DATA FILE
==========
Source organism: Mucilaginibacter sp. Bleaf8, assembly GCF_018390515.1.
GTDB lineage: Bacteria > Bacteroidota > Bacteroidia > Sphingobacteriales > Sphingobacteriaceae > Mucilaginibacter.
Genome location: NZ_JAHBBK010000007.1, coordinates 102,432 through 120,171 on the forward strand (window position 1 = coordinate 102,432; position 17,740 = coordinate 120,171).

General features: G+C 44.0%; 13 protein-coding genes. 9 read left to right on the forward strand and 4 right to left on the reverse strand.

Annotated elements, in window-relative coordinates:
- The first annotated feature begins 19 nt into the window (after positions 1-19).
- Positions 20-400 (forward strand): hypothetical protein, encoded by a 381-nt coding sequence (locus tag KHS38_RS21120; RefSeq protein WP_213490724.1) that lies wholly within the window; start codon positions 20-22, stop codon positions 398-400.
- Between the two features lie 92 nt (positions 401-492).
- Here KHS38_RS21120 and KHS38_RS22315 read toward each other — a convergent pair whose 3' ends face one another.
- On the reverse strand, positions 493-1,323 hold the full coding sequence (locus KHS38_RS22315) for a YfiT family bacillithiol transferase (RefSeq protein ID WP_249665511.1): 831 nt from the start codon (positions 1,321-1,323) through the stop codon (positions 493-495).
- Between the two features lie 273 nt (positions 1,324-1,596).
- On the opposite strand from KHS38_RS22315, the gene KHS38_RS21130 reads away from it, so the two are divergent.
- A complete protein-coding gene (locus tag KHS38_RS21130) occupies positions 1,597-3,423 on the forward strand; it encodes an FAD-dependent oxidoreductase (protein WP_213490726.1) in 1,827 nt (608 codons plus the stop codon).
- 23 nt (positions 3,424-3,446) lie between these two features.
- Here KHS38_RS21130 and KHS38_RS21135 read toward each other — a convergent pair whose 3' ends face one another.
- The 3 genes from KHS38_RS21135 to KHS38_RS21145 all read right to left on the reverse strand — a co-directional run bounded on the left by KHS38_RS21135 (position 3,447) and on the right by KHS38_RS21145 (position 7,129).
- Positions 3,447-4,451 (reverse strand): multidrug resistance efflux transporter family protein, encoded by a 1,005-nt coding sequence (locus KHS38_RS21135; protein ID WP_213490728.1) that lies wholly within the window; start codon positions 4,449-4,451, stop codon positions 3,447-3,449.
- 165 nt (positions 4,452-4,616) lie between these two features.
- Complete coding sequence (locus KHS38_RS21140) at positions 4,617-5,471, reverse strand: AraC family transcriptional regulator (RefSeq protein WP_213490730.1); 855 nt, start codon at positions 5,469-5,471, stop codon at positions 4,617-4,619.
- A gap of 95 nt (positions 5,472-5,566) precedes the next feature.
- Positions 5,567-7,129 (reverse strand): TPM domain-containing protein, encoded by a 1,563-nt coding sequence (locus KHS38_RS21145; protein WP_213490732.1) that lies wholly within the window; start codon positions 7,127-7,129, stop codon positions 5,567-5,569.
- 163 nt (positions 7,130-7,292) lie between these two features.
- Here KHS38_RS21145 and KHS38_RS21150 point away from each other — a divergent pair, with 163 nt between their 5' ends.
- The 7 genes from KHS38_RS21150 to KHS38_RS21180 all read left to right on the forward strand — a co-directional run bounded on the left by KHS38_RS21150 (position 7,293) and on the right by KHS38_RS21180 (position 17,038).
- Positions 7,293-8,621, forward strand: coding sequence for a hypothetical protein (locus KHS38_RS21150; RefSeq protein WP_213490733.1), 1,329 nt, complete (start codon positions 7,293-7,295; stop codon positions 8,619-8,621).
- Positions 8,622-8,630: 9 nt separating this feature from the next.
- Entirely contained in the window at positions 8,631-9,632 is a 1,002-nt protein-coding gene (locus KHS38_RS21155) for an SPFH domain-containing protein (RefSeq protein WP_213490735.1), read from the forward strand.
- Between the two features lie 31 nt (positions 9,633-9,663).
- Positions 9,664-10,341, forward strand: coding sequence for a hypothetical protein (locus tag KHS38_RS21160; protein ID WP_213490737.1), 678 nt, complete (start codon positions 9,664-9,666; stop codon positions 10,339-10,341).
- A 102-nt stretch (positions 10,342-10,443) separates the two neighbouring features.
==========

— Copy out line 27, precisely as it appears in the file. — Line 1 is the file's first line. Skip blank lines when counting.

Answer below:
- Entirely contained in the window at positions 8,631-9,632 is a 1,002-nt protein-coding gene (locus KHS38_RS21155) for an SPFH domain-containing protein (RefSeq protein WP_213490735.1), read from the forward strand.